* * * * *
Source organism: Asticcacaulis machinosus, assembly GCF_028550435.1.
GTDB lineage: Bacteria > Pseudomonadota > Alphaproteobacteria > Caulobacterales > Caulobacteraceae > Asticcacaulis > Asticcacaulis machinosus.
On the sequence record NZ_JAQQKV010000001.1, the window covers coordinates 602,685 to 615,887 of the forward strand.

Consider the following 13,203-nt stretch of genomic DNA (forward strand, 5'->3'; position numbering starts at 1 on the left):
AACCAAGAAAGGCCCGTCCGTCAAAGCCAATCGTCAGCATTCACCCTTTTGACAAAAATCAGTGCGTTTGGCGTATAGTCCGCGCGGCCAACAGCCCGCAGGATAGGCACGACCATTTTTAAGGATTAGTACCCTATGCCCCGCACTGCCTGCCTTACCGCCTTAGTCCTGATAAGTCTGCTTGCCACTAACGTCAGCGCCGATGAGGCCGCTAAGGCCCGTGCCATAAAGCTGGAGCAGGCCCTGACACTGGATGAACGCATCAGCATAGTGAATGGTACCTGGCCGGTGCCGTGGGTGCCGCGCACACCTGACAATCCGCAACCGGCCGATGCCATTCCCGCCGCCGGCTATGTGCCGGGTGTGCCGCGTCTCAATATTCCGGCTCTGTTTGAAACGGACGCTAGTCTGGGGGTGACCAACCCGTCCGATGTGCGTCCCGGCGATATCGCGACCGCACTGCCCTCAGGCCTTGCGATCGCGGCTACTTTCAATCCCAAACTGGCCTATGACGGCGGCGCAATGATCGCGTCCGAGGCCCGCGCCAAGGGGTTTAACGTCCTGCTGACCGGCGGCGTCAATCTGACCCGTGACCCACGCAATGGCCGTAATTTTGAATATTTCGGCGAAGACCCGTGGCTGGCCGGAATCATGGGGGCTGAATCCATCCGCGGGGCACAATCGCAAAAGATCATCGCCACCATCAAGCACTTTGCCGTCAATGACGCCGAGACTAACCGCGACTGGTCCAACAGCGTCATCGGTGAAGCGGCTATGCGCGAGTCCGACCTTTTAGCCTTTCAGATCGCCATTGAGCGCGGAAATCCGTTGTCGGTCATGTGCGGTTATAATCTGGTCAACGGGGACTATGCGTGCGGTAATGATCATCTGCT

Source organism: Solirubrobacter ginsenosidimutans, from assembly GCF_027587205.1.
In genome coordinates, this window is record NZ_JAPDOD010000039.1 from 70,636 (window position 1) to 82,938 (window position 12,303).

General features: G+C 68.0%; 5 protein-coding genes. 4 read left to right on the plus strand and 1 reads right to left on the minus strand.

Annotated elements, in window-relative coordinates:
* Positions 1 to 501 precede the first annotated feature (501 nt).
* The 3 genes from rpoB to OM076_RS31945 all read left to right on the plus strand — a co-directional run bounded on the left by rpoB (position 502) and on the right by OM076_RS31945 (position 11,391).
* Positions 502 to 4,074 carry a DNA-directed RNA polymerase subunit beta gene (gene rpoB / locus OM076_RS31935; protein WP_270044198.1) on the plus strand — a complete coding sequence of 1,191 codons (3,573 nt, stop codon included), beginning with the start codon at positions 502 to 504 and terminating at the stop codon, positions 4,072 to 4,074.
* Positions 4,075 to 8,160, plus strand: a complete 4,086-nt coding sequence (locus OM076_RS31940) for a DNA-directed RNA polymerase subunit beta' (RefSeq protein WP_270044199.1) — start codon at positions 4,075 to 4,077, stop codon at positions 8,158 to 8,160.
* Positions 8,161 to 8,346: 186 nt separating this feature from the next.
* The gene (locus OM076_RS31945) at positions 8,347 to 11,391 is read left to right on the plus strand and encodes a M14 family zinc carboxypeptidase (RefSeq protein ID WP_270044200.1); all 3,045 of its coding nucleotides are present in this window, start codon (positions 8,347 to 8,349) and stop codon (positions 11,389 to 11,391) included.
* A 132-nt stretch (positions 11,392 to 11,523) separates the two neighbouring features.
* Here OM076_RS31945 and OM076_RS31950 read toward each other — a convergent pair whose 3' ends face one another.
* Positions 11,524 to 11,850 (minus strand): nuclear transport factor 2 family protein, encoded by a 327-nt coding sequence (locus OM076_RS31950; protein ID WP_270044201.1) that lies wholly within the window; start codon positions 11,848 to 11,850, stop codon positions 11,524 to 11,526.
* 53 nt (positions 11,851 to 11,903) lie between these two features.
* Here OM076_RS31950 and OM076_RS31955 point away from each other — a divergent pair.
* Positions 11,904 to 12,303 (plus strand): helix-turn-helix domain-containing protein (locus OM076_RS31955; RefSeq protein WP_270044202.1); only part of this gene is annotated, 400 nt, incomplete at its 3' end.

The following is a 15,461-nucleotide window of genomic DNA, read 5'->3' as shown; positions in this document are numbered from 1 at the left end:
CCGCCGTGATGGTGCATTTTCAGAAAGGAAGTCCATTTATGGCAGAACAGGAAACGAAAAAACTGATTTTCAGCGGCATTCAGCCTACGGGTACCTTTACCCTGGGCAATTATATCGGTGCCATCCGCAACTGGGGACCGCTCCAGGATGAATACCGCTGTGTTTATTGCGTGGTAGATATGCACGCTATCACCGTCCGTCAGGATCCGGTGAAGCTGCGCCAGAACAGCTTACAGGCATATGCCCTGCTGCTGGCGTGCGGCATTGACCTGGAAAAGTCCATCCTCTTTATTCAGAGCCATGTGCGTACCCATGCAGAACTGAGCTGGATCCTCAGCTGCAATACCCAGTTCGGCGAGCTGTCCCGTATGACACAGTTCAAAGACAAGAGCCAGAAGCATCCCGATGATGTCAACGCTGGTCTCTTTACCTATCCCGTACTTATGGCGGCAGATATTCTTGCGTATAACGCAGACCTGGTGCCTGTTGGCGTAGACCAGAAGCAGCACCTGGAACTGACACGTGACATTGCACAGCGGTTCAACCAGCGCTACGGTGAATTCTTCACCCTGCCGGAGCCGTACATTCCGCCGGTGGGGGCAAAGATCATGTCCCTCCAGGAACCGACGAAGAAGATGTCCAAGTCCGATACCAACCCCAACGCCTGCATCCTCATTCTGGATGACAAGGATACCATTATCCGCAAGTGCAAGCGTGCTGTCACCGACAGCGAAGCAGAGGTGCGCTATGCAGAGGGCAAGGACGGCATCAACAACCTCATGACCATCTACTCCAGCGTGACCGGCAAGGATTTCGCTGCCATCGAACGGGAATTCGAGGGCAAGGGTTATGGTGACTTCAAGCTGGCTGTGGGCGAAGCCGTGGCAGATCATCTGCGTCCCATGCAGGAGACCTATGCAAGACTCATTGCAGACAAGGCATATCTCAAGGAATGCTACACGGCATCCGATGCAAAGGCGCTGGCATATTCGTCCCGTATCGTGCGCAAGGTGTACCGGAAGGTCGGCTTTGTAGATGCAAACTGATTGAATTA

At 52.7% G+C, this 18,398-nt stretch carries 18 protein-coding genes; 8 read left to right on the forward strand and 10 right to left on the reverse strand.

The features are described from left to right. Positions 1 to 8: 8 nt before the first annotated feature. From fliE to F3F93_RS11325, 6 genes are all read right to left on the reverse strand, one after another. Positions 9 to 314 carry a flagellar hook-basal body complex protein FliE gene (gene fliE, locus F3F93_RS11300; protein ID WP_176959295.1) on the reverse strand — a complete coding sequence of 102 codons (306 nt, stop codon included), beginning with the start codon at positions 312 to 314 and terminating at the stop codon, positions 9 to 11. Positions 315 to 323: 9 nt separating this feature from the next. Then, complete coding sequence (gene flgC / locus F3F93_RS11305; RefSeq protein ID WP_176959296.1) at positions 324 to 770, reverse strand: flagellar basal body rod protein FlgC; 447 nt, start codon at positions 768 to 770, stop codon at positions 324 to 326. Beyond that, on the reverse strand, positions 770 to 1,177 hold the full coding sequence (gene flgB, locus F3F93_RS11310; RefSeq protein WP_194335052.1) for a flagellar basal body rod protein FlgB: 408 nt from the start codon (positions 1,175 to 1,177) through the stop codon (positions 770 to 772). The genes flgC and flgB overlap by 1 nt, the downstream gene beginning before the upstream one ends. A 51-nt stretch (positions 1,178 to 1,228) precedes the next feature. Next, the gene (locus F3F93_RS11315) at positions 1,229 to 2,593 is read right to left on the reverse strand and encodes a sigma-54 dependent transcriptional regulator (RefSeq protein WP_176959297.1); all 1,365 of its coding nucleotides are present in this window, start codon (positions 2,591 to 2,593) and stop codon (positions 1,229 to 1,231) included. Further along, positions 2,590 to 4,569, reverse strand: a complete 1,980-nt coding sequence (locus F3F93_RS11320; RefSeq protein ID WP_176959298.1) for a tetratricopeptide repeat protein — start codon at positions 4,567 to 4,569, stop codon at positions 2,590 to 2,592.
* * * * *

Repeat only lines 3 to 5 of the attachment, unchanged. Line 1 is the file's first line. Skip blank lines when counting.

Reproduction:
On the sequence record NZ_JAQQKV010000001.1, the window covers coordinates 602,685 to 615,887 of the forward strand.

Consider the following 13,203-nt stretch of genomic DNA (forward strand, 5'->3'; position numbering starts at 1 on the left):
AACCAAGAAAGGCCCGTCCGTCAAAGCCAATCGTCAGCATTCACCCTTTTGACAAAAATCAGTGCGTTTGGCGTATAGTCCGCGCGGCCAACAGCCCGCAGGATAGGCACGACCATTTTTAAGGATTAGTACCCTATGCCCCGCACTGCCTGCCTTACCGCCTTAGTCCTGATAAGTCTGCTTGCCACTAACGTCAGCGCCGATGAGGCCGCTAAGGCCCGTGCCATAAAGCTGGAGCAGGCCCTGACACTGGATGAACGCATCAGCATAGTGAATGGTACCTGGCCGGTGCCGTGGGTGCCGCGCACACCTGACAATCCGCAACCGGCCGATGCCATTCCCGCCGCCGGCTATGTGCCGGGTGTGCCGCGTCTCAATATTCCGGCTCTGTTTGAAACGGACGCTAGTCTGGGGGTGACCAACCCGTCCGATGTGCGTCCCGGCGATATCGCGACCGCACTGCCCTCAGGCCTTGCGATCGCGGCTACTTTCAATCCCAAACTGGCCTATGACGGCGGCGCAATGATCGCGTCCGAGGCCCGCGCCAAGGGGTTTAACGTCCTGCTGACCGGCGGCGTCAATCTGACCCGTGACCCACGCAATGGCCGTAATTTTGAATATTTCGGCGAAGACCCGTGGCTGGCCGGAATCATGGGGGCTGAATCCATCCGCGGGGCACAATCGCAAAAGATCATCGCCACCATCAAGCACTTTGCCGTCAATGACGCCGAGACTAACCGCGACTGGTCCAACAGCGTCATCGGTGAAGCGGCTATGCGCGAGTCCGACCTTTTAGCCTTTCAGATCGCCATTGAGCGCGGAAATCCGTTGTCGGTCATGTGCGGTTATAATCTGGTCAACGGGGACTATGCGTGCGGTAATGATCATCTGCT